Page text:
The head plate colout of this printingis closest to Gibbons dull blue green, but a little deeper, so it is consistent with the shades normally found on this stamp. The duty plate colour is deep reddish brown, which is very distinct from the other printings.

This superb used example is cancelled with a very clear strike of a November 15, 1901 Lagos CDS measuring 24 mm wide. At first I thought this might be an altered stamp. But after carefully examining it I have come to the conclusion that it is genuine. There is no roughening of the paper around the value that would occur if the value tablet had been erased. The colour is consistent with the other 10 shilling stamps. 

What I do believe is that there was a problem that occurred with the typeface during printing, in which it slipped, resulting in some partial double printing, as shown in the close-up scan below:




If you look carefully, you can see that the "E" had been struck twice and the "T" is crooked relative to "E".


Fourteenth Printing, From Plate 2 - 1901-1903

This printing has been identified as being from plate 2 on account of the complete lack of plate wear in the design, and the fact that the gum and paper are consistent with other printings made, of other denominations around this time. All of the finer detail is completely visible, in the hair, the crown and the medallion, which is only possible at this time for printings made from a new plate, as plate 1 was so worn by 1900 that most of the finer detail in the design is obscured.



The head plate colour of this last printing is closest to Gibbons's dull blue green, but is just a touch brighter. The duty plate colour is blackish brown. 

I have one sole mint example of this very rare printing. It will have been very rare because nearly all of this printing will have been included in the unsold remainders that were sent back to London for destruction in 1905. There are likely only a handful of these in existence today. 

So this concludes my discussion of this scarce high value, and brings me to the point where I am ready to go back and tackle the two most difficult values of this series, being the 1/2d green and 1d carmine. I've already looked at the printings made between 1884, when these values first appeared and the end of 1886. There were over 40 more printings of each value made between 1887 and 1901, and it is these that I intend to identify using all the information I have learned in the course of examining the other values of this series. 


Tuesday, February 6, 2018

Printings of the 5/- Green and Blue Queen Victoria Keyplate Stamp of Lagos - 1887-1903

Today, I look at the printings of the next high value stamps in this series: the 5 /- green and blue. According to Ince, 28,320 stamps were dispatched to the colony between March 1887 and August 1901, while 18.900 remainders were destroyed. This makes the net issued quantity of 9,420 stamps, almost identical to the 2/6, yet curiously the catalogue value of this stamp is significantly higher than the 2/6. In any event, the catalogue values are extremely low relative to the true scarcity of these stamps.  If we assume a survival rate in all grades of 10%, which is likely very generous, given that this is a West African crown colony, and not England or Canada, or some other country with a temperate climate and a population that is accustomed to preservation, then there are probably no more than 950 stamps in existence now - both mint and used.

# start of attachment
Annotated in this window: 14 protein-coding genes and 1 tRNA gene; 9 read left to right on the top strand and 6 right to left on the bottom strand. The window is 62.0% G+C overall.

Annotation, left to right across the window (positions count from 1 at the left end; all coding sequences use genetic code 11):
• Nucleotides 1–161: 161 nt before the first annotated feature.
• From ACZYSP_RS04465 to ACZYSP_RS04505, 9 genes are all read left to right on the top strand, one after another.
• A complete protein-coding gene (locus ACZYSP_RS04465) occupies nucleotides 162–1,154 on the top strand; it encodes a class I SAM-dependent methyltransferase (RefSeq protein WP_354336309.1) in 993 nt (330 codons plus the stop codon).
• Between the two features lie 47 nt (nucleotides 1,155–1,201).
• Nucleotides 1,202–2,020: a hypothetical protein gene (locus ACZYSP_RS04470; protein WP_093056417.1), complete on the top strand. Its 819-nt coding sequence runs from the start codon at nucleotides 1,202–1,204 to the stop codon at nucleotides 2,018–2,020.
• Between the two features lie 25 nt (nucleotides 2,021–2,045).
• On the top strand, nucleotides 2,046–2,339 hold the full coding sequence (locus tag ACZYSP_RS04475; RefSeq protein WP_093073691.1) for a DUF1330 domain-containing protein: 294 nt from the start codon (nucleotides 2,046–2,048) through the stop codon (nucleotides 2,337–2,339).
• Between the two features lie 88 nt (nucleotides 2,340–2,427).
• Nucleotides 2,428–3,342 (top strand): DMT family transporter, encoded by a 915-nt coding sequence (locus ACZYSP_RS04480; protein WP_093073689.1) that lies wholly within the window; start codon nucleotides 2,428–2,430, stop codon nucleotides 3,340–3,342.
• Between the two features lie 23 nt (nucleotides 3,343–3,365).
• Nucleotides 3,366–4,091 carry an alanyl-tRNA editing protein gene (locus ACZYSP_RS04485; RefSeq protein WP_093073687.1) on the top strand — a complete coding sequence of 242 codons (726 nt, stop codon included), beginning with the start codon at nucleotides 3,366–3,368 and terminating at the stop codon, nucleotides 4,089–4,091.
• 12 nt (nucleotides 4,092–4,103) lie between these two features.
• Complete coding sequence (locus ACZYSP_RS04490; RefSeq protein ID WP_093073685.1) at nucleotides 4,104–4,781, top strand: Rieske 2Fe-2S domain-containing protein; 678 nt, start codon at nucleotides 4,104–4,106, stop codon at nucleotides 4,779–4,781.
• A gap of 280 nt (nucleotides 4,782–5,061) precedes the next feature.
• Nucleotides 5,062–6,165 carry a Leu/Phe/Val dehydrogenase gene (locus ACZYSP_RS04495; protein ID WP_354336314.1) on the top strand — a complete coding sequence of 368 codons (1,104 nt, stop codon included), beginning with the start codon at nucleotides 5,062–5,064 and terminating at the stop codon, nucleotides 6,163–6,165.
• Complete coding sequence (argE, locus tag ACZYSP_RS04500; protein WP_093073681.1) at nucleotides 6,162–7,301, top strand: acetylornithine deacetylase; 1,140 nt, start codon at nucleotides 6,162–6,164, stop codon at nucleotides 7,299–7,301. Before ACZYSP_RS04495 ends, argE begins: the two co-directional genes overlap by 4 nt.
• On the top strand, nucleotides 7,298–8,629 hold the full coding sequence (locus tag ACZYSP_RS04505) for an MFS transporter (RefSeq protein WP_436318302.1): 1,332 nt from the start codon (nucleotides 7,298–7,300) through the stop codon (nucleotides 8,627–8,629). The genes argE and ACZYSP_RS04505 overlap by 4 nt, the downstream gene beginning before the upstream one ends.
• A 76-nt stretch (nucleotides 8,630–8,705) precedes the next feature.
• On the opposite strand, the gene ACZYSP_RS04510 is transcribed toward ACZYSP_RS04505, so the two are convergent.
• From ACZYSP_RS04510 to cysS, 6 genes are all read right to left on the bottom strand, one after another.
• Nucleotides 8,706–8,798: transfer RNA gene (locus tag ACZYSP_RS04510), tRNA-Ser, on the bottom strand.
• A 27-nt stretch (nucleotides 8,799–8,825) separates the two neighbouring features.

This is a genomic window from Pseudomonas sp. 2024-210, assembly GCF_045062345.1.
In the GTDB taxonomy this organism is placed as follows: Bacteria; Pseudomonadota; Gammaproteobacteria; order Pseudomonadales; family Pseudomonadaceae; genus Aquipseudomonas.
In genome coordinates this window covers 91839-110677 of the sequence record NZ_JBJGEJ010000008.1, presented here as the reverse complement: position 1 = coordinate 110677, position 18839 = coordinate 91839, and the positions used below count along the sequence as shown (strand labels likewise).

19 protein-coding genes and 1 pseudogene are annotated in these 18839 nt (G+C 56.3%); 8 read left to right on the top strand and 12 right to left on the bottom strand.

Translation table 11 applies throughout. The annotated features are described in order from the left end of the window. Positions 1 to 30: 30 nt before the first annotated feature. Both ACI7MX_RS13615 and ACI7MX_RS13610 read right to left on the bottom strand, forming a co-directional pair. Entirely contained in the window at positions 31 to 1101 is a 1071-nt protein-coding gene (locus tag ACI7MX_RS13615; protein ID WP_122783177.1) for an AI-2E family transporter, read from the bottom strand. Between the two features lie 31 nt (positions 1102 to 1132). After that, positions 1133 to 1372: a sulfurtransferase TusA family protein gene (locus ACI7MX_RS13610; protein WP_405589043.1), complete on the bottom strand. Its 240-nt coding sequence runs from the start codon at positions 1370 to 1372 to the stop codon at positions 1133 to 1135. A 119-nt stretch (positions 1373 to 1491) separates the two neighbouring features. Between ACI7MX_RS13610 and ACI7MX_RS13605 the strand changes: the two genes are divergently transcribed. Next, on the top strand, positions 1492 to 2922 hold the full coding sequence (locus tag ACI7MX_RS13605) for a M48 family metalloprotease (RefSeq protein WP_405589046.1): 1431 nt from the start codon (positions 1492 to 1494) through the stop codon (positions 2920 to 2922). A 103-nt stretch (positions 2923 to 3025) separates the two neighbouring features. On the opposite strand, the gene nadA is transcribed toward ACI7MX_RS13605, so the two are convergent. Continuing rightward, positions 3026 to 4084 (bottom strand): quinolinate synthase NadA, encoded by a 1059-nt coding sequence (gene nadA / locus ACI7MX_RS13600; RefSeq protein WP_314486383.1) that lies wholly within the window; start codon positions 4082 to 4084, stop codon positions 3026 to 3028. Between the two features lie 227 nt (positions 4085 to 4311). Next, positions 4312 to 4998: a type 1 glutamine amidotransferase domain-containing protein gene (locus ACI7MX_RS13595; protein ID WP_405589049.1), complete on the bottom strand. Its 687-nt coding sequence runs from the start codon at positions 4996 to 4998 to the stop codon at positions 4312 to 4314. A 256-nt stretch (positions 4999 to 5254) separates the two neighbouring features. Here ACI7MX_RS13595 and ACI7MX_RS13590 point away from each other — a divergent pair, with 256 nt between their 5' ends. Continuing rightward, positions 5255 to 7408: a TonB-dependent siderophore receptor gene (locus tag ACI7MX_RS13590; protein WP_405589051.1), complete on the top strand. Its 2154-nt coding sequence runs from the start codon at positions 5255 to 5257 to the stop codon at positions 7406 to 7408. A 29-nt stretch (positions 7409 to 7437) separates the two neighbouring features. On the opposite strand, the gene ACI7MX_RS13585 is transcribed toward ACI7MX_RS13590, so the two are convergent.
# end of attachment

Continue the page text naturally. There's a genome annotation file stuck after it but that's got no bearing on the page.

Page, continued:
As was the case with the 2/6 stamp, a denomination of this size would have seen little postal use, being used only for registered letters that had a high insurance value, larger parcels or bulk mailing receipts. This was a revenue issue as well, since it was inscribed "postage and revenue", and so some stamps would have seen revenue use, though interestingly, I have not come across many examples with fiscal cancellations, which suggests that they were not often used for this purpose, unlike the high value stamps of many other colonies were. Thus it is likely that many fewer printings were made, perhaps as many as 20, but unlikely more than this. Given the low rate of usage, it would be my expectation that there would be many late usages as stamps from the "bottom of the post office drawer" finally got sold and used up. Consequently, I would expect the remainder total of 18,900 stamps to have come from a large number of the printings that were left over when the next supply was received by post offices and placed on top of the old stamps.

I have 22 mint and 5 used examples of this stamp, which I will sort into printings starting with those made from the first state of the plate.

As it turns out, I did identify 18 separate printings:


  • 6 from the first state of the plate (approximately March 1887 - about 1890).
  • 7 from the second state (1890 to about 1893).
  • 3 from the third state (1894 to about 1899).
  • 2 from the fourth state (1899 to 1900).

I have not seen any examples from the fifth state of the plate, though according to Ince, the last printings were sent on August 19, 1901, so they should exist. The implication of the fact that at least 18 printings were made, is that it is quite likely that no more than 50 or 60 copies of each printing still exist today, though it is more likely that a few of the common printings exist in greater quantity and that the scarcer ones exist in less quantity. At any rate, these are extremely scarce stamps in any grade. Postally used examples are at least 10 times scarcer than mint and examples having their full original colour are likely 30-40 times scarcer than mint. So even though they are priced higher than mint in Gibbons, they are still vastly undervalued in my opinion.